Forbidden Broadway brings musical theatre to its knees. All the big shows are spoofed in this hysterical valentine to the Great White Way. Everything from the Phantom of the Opera to Les Miserables to Hairspray to Wicked are lampooned in Forbidden Broadway. Musical theatre starlets Julie Andrews, Patti Lupone, Carol Channing and Liza Minelli are sent up as well. If you enjoyed The Musical of Musicals: The Musical you will love Forbidden Broadway, one of the longest running off-Broadway shows of all time.

From Ryan: I saw this show in New York and had tears in my eyes. It’s hysterical, and I have no doubt that we’ll be able to pull it off splendidly with some of Vancouver’s brightest (and funniest) musical theatre performers.





Rent Wrap-Up

10 09 2009

We settled up with Presentation House yesterday and after all was s7818_278350450304_700665304_8536510_7584532_naid and done, we have our final numbers for the show. Suffice to say it was definitely the most ambitious production we’ve ever attempted (and likely will attempt for a long time.) The show had over 4,000 attendees, which is roughly 1,000 a week. That may seem like small potatoes for some, but for our little theatre company that could, we’re extremely proud. Couple that with across the board stellar reviews, sold out houses and standing ovations and we are very very proud of the work that people put in to the show.

What made the Rent experience so successful was the heart and the drive that everyone who was on board brought to the table. The fact that so many of us had such a strong connection to this show made it amazing. It’s not 7829_638723406221_21007739_40352863_4538017_noften you hear that someone’s dream is to play Curly in Oklahoma! or the narrator in Joseph and the Amazing Technicolour Dreamcoat – though I am sure there are those types out there. But to have a cast for who these roles were a dream to take on – well that makes it special.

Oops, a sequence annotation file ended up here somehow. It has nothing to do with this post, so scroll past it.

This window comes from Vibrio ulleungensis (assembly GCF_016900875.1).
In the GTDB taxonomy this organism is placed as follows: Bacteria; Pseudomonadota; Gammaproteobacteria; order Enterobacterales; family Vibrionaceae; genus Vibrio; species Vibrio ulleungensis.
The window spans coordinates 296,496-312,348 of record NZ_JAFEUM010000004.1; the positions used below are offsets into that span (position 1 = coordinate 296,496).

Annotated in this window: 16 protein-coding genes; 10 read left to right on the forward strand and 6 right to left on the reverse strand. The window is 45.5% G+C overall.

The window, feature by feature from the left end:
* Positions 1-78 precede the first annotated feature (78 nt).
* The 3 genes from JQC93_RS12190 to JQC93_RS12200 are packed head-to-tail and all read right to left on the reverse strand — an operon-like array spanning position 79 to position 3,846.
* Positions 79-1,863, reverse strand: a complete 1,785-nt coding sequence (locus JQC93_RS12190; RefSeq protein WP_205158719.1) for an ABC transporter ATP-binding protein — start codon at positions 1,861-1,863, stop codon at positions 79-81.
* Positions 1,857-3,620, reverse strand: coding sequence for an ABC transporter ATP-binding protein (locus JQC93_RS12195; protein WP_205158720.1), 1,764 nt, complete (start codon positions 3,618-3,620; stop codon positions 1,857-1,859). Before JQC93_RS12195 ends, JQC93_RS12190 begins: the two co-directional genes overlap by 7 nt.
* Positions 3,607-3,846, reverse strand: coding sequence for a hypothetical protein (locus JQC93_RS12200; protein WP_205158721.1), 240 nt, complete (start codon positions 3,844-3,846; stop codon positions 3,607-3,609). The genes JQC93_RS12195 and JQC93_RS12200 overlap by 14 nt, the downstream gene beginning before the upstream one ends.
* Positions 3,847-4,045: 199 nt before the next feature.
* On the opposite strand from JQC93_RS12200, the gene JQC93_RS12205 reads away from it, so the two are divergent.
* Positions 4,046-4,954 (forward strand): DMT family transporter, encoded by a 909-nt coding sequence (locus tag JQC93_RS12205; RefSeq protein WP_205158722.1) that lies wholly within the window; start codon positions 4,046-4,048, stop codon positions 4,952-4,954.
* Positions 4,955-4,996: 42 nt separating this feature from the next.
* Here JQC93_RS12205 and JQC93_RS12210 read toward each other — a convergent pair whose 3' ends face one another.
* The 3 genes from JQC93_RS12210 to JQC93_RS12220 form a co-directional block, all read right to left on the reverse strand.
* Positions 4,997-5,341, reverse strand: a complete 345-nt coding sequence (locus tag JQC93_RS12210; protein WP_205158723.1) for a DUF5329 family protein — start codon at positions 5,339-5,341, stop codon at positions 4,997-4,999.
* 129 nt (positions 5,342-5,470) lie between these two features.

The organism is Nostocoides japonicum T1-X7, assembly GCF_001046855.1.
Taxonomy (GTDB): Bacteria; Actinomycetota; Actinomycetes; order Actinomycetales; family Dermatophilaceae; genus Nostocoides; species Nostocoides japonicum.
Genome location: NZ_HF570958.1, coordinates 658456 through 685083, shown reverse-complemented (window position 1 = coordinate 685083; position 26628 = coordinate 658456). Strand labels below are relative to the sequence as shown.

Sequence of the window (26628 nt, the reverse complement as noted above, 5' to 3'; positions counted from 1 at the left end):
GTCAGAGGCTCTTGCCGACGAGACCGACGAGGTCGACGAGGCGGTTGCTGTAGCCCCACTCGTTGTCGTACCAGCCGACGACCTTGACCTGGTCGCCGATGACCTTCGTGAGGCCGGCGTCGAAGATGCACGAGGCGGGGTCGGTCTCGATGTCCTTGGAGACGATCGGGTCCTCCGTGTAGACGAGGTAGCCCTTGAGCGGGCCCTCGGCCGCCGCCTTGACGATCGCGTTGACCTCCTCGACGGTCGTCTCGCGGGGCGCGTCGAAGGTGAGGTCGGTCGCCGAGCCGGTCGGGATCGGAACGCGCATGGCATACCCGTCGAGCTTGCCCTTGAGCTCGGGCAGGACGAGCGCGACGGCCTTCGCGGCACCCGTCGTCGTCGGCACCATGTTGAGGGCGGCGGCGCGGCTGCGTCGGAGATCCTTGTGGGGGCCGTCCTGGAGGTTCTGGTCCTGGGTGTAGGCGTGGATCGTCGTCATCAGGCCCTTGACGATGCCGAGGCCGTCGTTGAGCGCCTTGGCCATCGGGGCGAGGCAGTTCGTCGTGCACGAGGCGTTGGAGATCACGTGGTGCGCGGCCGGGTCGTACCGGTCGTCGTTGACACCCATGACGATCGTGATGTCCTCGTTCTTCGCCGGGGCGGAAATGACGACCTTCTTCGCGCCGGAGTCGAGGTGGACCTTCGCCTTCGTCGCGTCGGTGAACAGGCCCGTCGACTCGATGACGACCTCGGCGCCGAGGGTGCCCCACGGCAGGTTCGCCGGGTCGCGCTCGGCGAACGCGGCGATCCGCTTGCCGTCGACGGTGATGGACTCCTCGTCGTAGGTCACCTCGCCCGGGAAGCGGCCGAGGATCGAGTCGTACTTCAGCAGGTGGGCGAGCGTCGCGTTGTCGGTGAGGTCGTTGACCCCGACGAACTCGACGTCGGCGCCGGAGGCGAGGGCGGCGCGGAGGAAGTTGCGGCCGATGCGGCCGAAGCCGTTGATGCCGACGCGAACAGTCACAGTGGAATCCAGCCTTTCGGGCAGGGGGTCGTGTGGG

We could not have done it without the incredible support of the community – and I don’t mean the theatre community – though of course we do owe them a great deal of gratitude, but I mean the Fighting Chance Productions community. People who come show after show after show to support the work that we do. I am so incredibly proud to be a part of this community – and I hope that you will consider joining this community. We’re going to be doing some pretty special things, and I’d love to have you on board.





Who They Were/Who They Are – Part One

8 09 2009

charliebrownSo, as most of you know, Dog Sees God: Confessions of a Teenage Blockhead is all about the Peanuts characters in high school. But, in case you know very little about the Peanuts peeps, here’s a little refresher…

Who He Was: Charlie Brown is a loveable loser, a child possessed of endless determination and hope, but who is ultimately dominated by his insecurities and a “permanent case of bad luck” and often taken advantage of by his peers. However he also has a sense of reality about him, usually making sarcastic jibes or using quick-witted remarks to point out the often ridiculous actions of some of the other characters.